Reenactor relates his D-Day airborne invasion
By ALISON BOSMA | Milford Daily News, Mass. | Published: June 15, 2019
NORMANDY (Tribune News Service) — Derek Cincotta was in the open hatch of a World War II warplane, fighting the wind and looking down at a quilted French countryside thousands of feet below.
"I get the command to stand in the door," Cincotta remembered. "I'm like 'all right, this is it. We're here. Three years of planning, and all I gotta hear is one word.'"
The man running the drop yelled "Go!" and the immediate rush, as Cincotta leapt from the plane and focused on his body positioning, resolved into calm once he pulled his parachute. In a video Cincotta took of the jump, the view is serene, with clouds rolling over green fields and far away buildings and traffic. His plane recedes in the distance with a low buzzing, and the parachutes of his fellow jumpers bloom and then float as green and black dots against the landscape.
The peacefulness of the experience was dramatically different compared to the moment Cincotta and his fellow paratroopers were re-enacting – the Allied airborne invasion on D-Day in 1944.
"Some of my fellow jumpers, their dad, their grandparents jumped on D-Day, or came up on the beach during the invasion," Cincotta said. "To be part of that with them, to stand next to them, was really neat. It was humbling."
Around 200 people from a handful of countries, many of them military or former military, like Cincotta, participated in the event last week. Organized by Daks Over Normandy, the day commemorated the 75th anniversary of D-Day with an airshow, paratroopers in World War II uniforms, and dozens of the original planes involved in the June invasion.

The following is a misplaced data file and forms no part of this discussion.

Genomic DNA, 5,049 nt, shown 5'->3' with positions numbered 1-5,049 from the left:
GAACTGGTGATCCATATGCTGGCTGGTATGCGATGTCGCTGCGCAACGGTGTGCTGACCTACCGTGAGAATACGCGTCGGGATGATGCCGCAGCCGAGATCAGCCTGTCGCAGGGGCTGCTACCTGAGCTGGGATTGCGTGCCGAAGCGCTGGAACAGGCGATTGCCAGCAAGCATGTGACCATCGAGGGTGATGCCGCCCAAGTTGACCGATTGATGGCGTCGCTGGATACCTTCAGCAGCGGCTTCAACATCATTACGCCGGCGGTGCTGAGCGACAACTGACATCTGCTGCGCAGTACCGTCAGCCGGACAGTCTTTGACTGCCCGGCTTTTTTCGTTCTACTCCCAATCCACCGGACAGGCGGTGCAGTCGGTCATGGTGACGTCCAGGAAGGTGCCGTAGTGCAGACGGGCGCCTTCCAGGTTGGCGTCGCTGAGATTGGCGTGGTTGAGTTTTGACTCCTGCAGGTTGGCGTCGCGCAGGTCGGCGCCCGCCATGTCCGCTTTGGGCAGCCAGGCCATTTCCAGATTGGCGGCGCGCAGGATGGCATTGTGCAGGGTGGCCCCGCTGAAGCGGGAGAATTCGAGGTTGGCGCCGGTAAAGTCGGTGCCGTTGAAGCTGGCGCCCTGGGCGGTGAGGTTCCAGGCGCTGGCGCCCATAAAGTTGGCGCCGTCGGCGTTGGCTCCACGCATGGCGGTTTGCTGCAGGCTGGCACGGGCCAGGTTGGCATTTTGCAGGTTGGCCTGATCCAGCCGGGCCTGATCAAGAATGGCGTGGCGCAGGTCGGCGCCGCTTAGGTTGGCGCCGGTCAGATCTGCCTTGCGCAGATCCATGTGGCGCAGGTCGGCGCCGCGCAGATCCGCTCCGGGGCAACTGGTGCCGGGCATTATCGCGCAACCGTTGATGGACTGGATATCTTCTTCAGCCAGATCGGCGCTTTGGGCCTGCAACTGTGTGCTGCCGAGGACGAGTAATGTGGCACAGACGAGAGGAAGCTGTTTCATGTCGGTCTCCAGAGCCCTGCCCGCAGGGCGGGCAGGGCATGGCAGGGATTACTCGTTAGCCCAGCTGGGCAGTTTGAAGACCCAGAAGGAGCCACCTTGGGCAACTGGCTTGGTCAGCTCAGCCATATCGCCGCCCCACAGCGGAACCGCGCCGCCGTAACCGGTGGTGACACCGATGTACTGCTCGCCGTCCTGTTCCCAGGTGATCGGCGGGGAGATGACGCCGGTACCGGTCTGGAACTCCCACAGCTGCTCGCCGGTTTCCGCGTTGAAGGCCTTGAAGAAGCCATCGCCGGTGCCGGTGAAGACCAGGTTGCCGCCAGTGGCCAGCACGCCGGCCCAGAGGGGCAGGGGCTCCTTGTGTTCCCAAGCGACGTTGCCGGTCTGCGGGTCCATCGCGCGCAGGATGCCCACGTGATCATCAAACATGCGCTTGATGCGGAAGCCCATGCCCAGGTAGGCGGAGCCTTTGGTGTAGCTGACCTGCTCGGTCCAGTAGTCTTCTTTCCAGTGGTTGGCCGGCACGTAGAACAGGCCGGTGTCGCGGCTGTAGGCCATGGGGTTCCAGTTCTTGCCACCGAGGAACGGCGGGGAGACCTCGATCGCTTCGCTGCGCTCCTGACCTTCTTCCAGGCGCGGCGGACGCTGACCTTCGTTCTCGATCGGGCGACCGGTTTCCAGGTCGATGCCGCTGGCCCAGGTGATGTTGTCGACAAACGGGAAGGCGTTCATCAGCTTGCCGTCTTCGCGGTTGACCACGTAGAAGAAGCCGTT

"All the roads had cars stopped, parked, and there were just thousands of people watching us ... fly over the channel," Cincotta said, remembering his view as the planes crossed the English coast. "Seeing that makes the event a little more special. We were giving them a show, and doing something the world hasn't seen in 75 years."
A few news organizations reported on 97-year-old World War II veteran Tom Rice, who was part of the 1944 airborne invasion, and re-enacted his own experience in a tandem jump during the event.
Cincotta jumped from a Douglas C-47 Sky Train nicknamed "That's All Brother" that was the first plane in the main invasion in 1944.
"It was a dream," he said.
This was far from the Milford resident's first jump. Cincotta was a member of the 82nd Airborne Division of the U.S. Army until his discharge in 2006. That's the same division that dropped from the skies in Normandy 75 years ago.
Members of the division are taught about its storied past, he said.
"There's a lot of history they teach the soldiers," Cincotta said. "To be able to be part of an event that helped recreate it, and jump into an original drop zone was amazing."
Cincotta took his wife and two young children with him for the re-enactment, he said.
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